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Historic home of Lord Ashton in Lancaster boarded up due to fears of vandalism

Ryelands House in Lancaster

The future of the home of Lancaster legend Lord Ashton is uncertain after it was boarded up due to fears of vandalism.

Councillor Phillip Black, leader of Lancaster City Council, said Ryelands House has been "temporarily secured" after tenants moved out at short notice.

Ryelands House at Ryelands Park was the home of James Williamson, Lord Ashton, businessman, philanthropist and politician, known for his lino-making empire of factories on St George's Quay.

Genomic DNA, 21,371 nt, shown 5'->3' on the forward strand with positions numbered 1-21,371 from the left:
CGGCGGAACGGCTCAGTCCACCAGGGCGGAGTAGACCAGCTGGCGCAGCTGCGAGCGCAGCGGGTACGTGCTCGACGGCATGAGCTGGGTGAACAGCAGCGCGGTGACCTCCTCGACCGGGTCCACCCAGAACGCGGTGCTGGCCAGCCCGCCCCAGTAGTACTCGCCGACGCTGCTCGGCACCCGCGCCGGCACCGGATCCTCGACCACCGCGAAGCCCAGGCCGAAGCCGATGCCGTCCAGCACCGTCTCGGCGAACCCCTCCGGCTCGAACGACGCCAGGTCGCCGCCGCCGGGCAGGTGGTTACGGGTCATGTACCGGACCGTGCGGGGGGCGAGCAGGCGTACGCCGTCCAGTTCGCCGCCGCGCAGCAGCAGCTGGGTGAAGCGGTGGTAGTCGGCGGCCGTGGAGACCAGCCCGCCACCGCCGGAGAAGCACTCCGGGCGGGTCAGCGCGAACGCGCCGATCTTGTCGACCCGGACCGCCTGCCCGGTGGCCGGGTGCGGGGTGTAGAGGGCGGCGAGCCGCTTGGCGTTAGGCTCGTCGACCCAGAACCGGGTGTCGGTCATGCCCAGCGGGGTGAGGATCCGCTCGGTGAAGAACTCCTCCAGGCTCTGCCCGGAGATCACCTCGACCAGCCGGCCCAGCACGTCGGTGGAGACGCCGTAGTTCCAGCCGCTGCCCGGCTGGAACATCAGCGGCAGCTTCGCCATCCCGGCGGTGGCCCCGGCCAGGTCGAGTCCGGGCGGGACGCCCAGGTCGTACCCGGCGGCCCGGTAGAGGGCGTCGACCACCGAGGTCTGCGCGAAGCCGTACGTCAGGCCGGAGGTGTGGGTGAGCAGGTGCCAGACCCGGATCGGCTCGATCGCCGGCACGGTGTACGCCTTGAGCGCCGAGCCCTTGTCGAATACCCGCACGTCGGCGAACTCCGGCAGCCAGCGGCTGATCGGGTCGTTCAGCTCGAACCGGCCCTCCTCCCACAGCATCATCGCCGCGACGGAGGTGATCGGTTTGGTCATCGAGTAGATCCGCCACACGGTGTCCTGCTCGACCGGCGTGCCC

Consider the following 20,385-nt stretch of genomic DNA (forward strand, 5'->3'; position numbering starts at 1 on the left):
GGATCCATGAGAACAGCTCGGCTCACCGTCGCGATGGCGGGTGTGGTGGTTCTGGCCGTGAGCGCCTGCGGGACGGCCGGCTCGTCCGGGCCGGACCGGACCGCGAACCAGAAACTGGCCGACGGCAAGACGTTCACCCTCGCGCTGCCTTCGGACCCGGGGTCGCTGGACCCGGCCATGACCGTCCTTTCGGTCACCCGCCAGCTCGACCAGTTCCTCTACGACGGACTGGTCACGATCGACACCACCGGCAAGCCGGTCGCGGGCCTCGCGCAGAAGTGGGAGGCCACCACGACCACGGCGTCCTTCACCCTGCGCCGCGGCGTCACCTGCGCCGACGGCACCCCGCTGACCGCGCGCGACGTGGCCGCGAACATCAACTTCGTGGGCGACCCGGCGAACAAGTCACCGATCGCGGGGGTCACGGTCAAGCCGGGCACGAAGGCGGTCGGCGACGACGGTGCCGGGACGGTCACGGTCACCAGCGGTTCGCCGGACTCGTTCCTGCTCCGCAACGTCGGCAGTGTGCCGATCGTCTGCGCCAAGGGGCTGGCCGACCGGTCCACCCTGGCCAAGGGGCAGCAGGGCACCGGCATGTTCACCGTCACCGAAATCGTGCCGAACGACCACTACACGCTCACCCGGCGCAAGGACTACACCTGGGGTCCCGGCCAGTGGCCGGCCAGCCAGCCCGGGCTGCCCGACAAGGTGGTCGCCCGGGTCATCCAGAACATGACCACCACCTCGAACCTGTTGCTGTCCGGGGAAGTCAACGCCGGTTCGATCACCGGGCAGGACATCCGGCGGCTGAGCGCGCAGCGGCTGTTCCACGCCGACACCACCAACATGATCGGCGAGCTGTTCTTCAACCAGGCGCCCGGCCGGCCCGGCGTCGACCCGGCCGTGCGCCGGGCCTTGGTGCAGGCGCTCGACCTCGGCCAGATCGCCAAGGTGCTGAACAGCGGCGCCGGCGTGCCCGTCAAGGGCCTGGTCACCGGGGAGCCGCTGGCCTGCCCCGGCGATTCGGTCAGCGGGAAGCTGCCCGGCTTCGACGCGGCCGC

He died at Ryelands House in 1930.

The doors and windows of the property have been boarded up due to fears of vandalism, Councillor Black told a meeting of Lancaster City Council on Wednesday.

"Three tenants have withdrawn their tenancy at short notice leaving the building vacant," he said.

"I know this will be a concern to residents due to Ryelands House's status as a heritage asset and formerly part of Lord Ashton's estate.

"The future of the building is being closely looked at. There will be more to say at some point soon."

James Williamson is a former MP for Lancaster and High Sheriff of Lancashire, who gave his name to Williamson Park, the Ashton Memorial and the Ashton Hall in the city. 

He donated the town hall to Lancaster, as well as the Queen Victoria monument in Dalton Square, and was known for his philanthropic donations of money to good causes.

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